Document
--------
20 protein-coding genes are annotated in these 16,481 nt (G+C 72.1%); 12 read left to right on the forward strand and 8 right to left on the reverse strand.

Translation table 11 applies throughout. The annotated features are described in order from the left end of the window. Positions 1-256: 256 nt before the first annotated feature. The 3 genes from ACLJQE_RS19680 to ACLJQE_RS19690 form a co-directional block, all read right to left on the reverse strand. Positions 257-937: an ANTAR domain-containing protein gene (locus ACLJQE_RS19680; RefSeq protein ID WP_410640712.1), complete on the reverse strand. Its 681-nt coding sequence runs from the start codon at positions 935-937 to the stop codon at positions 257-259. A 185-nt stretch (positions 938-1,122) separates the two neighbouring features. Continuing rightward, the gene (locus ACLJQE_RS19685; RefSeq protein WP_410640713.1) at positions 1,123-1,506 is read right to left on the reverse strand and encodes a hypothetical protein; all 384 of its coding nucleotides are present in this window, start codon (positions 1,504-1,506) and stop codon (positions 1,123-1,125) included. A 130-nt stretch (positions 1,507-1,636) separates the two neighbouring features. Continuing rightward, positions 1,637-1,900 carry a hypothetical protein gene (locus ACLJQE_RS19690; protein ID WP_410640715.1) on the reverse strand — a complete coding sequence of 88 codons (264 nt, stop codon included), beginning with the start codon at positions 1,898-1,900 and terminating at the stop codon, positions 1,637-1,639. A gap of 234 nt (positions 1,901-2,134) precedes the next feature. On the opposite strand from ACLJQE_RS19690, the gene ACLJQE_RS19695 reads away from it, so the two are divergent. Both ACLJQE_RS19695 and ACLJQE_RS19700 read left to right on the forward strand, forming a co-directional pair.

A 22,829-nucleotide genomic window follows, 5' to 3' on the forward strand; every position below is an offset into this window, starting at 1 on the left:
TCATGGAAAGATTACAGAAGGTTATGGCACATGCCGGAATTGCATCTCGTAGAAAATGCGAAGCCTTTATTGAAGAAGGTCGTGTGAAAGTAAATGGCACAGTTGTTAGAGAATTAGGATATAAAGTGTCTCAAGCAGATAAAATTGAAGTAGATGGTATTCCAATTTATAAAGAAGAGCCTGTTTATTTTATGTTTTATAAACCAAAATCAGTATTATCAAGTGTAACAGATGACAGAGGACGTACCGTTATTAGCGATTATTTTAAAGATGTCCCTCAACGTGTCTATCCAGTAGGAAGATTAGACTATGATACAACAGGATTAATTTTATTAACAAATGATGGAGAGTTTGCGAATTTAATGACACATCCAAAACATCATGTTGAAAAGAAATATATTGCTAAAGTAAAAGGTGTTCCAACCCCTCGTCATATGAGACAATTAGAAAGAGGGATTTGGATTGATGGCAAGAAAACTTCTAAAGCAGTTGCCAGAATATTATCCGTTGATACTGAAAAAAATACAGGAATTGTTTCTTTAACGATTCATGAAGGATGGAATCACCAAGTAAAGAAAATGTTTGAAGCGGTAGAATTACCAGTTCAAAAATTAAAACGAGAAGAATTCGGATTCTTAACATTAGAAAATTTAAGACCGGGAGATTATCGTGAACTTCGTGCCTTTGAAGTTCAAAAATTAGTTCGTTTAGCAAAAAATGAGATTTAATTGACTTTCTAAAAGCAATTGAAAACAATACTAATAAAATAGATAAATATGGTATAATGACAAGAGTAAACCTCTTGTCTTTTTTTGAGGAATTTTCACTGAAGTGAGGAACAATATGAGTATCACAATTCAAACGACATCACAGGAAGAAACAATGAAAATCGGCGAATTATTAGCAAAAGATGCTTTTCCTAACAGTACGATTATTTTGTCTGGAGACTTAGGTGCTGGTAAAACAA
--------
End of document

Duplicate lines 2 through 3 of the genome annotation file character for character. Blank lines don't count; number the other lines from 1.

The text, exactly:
Translation table 11 applies throughout. The annotated features are described in order from the left end of the window. Positions 1-256: 256 nt before the first annotated feature. The 3 genes from ACLJQE_RS19680 to ACLJQE_RS19690 form a co-directional block, all read right to left on the reverse strand. Positions 257-937: an ANTAR domain-containing protein gene (locus ACLJQE_RS19680; RefSeq protein ID WP_410640712.1), complete on the reverse strand. Its 681-nt coding sequence runs from the start codon at positions 935-937 to the stop codon at positions 257-259. A 185-nt stretch (positions 938-1,122) separates the two neighbouring features. Continuing rightward, the gene (locus ACLJQE_RS19685; RefSeq protein WP_410640713.1) at positions 1,123-1,506 is read right to left on the reverse strand and encodes a hypothetical protein; all 384 of its coding nucleotides are present in this window, start codon (positions 1,504-1,506) and stop codon (positions 1,123-1,125) included. A 130-nt stretch (positions 1,507-1,636) separates the two neighbouring features. Continuing rightward, positions 1,637-1,900 carry a hypothetical protein gene (locus ACLJQE_RS19690; protein ID WP_410640715.1) on the reverse strand — a complete coding sequence of 88 codons (264 nt, stop codon included), beginning with the start codon at positions 1,898-1,900 and terminating at the stop codon, positions 1,637-1,639. A gap of 234 nt (positions 1,901-2,134) precedes the next feature. On the opposite strand from ACLJQE_RS19690, the gene ACLJQE_RS19695 reads away from it, so the two are divergent. Both ACLJQE_RS19695 and ACLJQE_RS19700 read left to right on the forward strand, forming a co-directional pair.

A 22,829-nucleotide genomic window follows, 5' to 3' on the forward strand; every position below is an offset into this window, starting at 1 on the left: